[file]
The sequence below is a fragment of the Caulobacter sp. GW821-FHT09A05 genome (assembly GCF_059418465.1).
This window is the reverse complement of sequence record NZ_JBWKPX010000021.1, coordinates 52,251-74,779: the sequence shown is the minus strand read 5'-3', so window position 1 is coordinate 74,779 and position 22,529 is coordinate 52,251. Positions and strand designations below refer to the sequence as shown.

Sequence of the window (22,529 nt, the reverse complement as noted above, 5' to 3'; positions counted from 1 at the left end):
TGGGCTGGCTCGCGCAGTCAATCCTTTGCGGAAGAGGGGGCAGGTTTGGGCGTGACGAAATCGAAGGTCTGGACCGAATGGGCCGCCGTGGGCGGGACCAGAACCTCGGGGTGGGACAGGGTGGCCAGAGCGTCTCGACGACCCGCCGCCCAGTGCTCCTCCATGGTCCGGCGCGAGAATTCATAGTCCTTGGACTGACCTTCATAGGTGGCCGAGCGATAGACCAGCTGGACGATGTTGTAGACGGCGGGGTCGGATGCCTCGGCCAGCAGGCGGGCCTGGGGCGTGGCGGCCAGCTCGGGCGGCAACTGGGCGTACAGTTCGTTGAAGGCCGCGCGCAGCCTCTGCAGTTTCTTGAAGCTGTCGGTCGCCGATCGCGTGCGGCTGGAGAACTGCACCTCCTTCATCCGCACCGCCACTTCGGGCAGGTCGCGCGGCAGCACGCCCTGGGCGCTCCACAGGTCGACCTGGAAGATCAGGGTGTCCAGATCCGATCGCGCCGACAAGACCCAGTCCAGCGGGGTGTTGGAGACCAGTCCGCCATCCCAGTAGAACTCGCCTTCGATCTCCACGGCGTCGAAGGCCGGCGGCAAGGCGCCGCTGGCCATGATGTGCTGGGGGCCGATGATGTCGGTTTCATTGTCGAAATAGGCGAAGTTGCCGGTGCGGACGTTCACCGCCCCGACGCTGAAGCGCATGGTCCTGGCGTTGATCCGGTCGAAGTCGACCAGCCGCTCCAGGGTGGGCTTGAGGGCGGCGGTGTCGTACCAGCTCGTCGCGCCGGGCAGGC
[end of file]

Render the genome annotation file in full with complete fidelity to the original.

The sequence below is a fragment of the Caulobacter sp. GW821-FHT09A05 genome (assembly GCF_059418465.1).
This window is the reverse complement of sequence record NZ_JBWKPX010000021.1, coordinates 52,251-74,779: the sequence shown is the minus strand read 5'-3', so window position 1 is coordinate 74,779 and position 22,529 is coordinate 52,251. Positions and strand designations below refer to the sequence as shown.

Sequence of the window (22,529 nt, the reverse complement as noted above, 5' to 3'; positions counted from 1 at the left end):
TGGGCTGGCTCGCGCAGTCAATCCTTTGCGGAAGAGGGGGCAGGTTTGGGCGTGACGAAATCGAAGGTCTGGACCGAATGGGCCGCCGTGGGCGGGACCAGAACCTCGGGGTGGGACAGGGTGGCCAGAGCGTCTCGACGACCCGCCGCCCAGTGCTCCTCCATGGTCCGGCGCGAGAATTCATAGTCCTTGGACTGACCTTCATAGGTGGCCGAGCGATAGACCAGCTGGACGATGTTGTAGACGGCGGGGTCGGATGCCTCGGCCAGCAGGCGGGCCTGGGGCGTGGCGGCCAGCTCGGGCGGCAACTGGGCGTACAGTTCGTTGAAGGCCGCGCGCAGCCTCTGCAGTTTCTTGAAGCTGTCGGTCGCCGATCGCGTGCGGCTGGAGAACTGCACCTCCTTCATCCGCACCGCCACTTCGGGCAGGTCGCGCGGCAGCACGCCCTGGGCGCTCCACAGGTCGACCTGGAAGATCAGGGTGTCCAGATCCGATCGCGCCGACAAGACCCAGTCCAGCGGGGTGTTGGAGACCAGTCCGCCATCCCAGTAGAACTCGCCTTCGATCTCCACGGCGTCGAAGGCCGGCGGCAAGGCGCCGCTGGCCATGATGTGCTGGGGGCCGATGATGTCGGTTTCATTGTCGAAATAGGCGAAGTTGCCGGTGCGGACGTTCACCGCCCCGACGCTGAAGCGCATGGTCCTGGCGTTGATCCGGTCGAAGTCGACCAGCCGCTCCAGGGTGGGCTTGAGGGCGGCGGTGTCGTACCAGCTCGTCGCGCCGGGCAGGC